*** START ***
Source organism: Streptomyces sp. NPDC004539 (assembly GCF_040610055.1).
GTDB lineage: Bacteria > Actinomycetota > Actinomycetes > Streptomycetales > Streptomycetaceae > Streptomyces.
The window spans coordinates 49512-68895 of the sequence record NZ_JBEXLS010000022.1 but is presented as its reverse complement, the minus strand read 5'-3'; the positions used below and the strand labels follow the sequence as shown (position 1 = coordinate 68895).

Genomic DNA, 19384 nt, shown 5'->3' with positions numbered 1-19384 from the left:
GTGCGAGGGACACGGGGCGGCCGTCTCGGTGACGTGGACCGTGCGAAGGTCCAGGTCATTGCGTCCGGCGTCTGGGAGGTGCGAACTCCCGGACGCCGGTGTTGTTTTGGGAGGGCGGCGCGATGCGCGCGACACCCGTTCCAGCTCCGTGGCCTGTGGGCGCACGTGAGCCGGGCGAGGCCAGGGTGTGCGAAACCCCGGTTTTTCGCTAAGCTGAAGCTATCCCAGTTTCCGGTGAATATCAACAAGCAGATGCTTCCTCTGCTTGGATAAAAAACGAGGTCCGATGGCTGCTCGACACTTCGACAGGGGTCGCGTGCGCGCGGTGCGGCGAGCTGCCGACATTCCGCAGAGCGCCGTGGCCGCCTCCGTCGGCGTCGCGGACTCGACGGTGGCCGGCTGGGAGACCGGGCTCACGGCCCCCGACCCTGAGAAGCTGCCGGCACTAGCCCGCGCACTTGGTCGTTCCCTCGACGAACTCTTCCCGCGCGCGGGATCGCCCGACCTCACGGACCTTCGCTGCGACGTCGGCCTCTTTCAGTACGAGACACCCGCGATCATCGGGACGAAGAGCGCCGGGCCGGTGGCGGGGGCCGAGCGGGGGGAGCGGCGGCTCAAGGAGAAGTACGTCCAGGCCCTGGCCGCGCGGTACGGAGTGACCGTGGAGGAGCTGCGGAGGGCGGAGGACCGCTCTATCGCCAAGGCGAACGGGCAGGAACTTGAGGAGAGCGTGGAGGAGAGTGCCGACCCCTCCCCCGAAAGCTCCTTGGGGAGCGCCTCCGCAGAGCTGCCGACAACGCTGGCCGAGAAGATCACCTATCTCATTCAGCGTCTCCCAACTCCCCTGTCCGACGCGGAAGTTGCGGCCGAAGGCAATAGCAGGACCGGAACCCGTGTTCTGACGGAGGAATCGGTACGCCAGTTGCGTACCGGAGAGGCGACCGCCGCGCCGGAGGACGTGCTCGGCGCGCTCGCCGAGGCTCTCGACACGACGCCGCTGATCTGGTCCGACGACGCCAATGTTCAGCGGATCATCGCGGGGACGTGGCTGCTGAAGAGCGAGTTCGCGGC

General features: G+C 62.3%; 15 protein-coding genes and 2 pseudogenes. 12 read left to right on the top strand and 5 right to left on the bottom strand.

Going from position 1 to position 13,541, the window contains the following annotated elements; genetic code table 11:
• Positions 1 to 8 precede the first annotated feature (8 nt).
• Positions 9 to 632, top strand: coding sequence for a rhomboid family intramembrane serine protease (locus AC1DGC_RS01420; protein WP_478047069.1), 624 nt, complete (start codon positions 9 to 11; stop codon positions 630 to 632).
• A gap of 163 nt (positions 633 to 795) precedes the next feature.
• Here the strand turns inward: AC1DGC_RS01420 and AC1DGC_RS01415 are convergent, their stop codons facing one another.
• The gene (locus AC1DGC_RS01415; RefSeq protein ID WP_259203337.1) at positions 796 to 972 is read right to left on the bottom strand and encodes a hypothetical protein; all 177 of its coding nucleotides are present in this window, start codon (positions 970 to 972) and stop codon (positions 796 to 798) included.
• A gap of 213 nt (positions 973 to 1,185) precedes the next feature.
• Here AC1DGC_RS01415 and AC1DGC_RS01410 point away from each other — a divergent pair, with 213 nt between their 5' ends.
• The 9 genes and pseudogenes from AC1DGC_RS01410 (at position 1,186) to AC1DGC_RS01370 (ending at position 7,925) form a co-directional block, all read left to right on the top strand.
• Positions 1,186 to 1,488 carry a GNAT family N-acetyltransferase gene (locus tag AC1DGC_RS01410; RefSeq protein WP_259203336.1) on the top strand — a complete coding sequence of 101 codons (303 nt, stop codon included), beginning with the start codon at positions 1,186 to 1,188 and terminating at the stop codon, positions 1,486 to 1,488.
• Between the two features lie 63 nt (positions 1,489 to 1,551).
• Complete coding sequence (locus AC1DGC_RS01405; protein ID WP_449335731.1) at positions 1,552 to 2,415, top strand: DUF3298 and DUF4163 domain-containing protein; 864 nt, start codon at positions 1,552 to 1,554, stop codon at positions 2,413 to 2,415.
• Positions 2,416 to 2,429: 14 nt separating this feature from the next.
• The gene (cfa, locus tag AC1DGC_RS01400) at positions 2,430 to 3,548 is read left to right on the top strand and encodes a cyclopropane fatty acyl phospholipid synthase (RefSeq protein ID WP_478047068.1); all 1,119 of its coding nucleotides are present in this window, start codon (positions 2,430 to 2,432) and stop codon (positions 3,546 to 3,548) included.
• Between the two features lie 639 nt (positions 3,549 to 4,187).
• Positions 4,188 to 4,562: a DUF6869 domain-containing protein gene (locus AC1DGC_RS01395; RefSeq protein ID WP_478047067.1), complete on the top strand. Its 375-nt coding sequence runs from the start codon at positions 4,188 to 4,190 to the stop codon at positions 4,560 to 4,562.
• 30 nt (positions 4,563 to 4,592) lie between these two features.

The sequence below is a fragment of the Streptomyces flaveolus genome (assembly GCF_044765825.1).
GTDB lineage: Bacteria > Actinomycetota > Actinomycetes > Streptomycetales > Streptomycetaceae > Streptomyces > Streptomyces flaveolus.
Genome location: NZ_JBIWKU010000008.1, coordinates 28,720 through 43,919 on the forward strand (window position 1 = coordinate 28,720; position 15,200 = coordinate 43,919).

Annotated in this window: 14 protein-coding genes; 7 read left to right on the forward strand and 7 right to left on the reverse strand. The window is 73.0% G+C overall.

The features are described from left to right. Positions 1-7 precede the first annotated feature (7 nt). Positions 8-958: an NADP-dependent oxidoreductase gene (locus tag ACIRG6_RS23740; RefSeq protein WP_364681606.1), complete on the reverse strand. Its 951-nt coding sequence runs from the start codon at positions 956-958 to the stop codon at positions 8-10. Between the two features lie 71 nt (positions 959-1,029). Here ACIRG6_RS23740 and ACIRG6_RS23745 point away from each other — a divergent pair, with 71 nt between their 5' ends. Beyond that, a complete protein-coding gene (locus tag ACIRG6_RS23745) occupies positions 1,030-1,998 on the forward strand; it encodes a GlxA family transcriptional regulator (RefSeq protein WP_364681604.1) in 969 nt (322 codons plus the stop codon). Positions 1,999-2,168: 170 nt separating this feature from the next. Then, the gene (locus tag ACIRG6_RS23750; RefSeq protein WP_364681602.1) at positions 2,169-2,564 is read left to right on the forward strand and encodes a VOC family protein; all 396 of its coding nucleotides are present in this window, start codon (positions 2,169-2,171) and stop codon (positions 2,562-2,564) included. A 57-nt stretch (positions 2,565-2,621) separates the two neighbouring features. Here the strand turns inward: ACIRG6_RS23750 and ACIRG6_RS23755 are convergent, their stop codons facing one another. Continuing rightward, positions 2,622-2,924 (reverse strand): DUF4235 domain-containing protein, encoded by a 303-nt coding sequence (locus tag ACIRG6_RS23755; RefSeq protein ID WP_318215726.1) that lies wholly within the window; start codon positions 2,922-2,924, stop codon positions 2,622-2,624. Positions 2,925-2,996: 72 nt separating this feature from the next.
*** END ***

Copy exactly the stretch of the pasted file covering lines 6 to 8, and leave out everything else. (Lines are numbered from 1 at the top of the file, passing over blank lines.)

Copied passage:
General features: G+C 62.3%; 15 protein-coding genes and 2 pseudogenes. 12 read left to right on the top strand and 5 right to left on the bottom strand.

Going from position 1 to position 13,541, the window contains the following annotated elements; genetic code table 11:
• Positions 1 to 8 precede the first annotated feature (8 nt).